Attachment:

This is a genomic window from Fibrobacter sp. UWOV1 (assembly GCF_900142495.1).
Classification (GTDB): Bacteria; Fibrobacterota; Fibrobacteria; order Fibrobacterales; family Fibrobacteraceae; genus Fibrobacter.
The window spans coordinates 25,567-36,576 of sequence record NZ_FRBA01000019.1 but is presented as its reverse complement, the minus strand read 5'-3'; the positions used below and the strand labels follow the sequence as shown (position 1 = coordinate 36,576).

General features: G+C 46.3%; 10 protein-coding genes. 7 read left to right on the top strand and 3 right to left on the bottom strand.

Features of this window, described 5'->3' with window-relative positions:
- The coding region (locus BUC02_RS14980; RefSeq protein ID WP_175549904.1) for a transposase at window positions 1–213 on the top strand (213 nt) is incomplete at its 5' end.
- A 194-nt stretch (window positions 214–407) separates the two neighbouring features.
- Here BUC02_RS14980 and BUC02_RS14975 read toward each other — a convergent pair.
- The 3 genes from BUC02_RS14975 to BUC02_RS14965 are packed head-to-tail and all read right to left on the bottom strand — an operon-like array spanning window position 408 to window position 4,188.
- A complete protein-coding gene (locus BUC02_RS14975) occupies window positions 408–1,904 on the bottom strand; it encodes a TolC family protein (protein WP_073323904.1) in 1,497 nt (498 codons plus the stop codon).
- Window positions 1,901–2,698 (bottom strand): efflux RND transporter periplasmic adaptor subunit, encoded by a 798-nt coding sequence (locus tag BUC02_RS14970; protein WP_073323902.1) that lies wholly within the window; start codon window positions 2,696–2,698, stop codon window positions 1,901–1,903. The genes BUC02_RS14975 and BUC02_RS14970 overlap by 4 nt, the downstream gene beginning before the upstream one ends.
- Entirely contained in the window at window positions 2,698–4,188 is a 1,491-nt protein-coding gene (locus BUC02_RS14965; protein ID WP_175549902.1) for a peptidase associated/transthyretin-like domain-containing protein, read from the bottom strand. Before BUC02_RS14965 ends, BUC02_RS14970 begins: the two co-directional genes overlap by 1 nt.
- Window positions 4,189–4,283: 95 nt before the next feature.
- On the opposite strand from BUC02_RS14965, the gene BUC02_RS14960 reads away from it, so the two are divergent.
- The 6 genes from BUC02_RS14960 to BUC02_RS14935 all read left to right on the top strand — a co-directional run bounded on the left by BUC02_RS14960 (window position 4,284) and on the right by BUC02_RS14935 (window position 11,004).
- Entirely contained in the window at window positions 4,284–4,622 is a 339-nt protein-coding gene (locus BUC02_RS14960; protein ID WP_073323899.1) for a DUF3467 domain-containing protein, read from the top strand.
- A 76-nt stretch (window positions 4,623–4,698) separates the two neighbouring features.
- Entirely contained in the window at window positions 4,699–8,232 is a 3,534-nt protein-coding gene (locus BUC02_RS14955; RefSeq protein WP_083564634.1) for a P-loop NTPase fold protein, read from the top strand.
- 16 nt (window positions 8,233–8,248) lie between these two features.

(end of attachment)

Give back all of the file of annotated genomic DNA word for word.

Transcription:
This is a genomic window from Fibrobacter sp. UWOV1 (assembly GCF_900142495.1).
Classification (GTDB): Bacteria; Fibrobacterota; Fibrobacteria; order Fibrobacterales; family Fibrobacteraceae; genus Fibrobacter.
The window spans coordinates 25,567-36,576 of sequence record NZ_FRBA01000019.1 but is presented as its reverse complement, the minus strand read 5'-3'; the positions used below and the strand labels follow the sequence as shown (position 1 = coordinate 36,576).

General features: G+C 46.3%; 10 protein-coding genes. 7 read left to right on the top strand and 3 right to left on the bottom strand.

Features of this window, described 5'->3' with window-relative positions:
- The coding region (locus BUC02_RS14980; RefSeq protein ID WP_175549904.1) for a transposase at window positions 1–213 on the top strand (213 nt) is incomplete at its 5' end.
- A 194-nt stretch (window positions 214–407) separates the two neighbouring features.
- Here BUC02_RS14980 and BUC02_RS14975 read toward each other — a convergent pair.
- The 3 genes from BUC02_RS14975 to BUC02_RS14965 are packed head-to-tail and all read right to left on the bottom strand — an operon-like array spanning window position 408 to window position 4,188.
- A complete protein-coding gene (locus BUC02_RS14975) occupies window positions 408–1,904 on the bottom strand; it encodes a TolC family protein (protein WP_073323904.1) in 1,497 nt (498 codons plus the stop codon).
- Window positions 1,901–2,698 (bottom strand): efflux RND transporter periplasmic adaptor subunit, encoded by a 798-nt coding sequence (locus tag BUC02_RS14970; protein WP_073323902.1) that lies wholly within the window; start codon window positions 2,696–2,698, stop codon window positions 1,901–1,903. The genes BUC02_RS14975 and BUC02_RS14970 overlap by 4 nt, the downstream gene beginning before the upstream one ends.
- Entirely contained in the window at window positions 2,698–4,188 is a 1,491-nt protein-coding gene (locus BUC02_RS14965; protein ID WP_175549902.1) for a peptidase associated/transthyretin-like domain-containing protein, read from the bottom strand. Before BUC02_RS14965 ends, BUC02_RS14970 begins: the two co-directional genes overlap by 1 nt.
- Window positions 4,189–4,283: 95 nt before the next feature.
- On the opposite strand from BUC02_RS14965, the gene BUC02_RS14960 reads away from it, so the two are divergent.
- The 6 genes from BUC02_RS14960 to BUC02_RS14935 all read left to right on the top strand — a co-directional run bounded on the left by BUC02_RS14960 (window position 4,284) and on the right by BUC02_RS14935 (window position 11,004).
- Entirely contained in the window at window positions 4,284–4,622 is a 339-nt protein-coding gene (locus BUC02_RS14960; protein ID WP_073323899.1) for a DUF3467 domain-containing protein, read from the top strand.
- A 76-nt stretch (window positions 4,623–4,698) separates the two neighbouring features.
- Entirely contained in the window at window positions 4,699–8,232 is a 3,534-nt protein-coding gene (locus BUC02_RS14955; RefSeq protein WP_083564634.1) for a P-loop NTPase fold protein, read from the top strand.
- 16 nt (window positions 8,233–8,248) lie between these two features.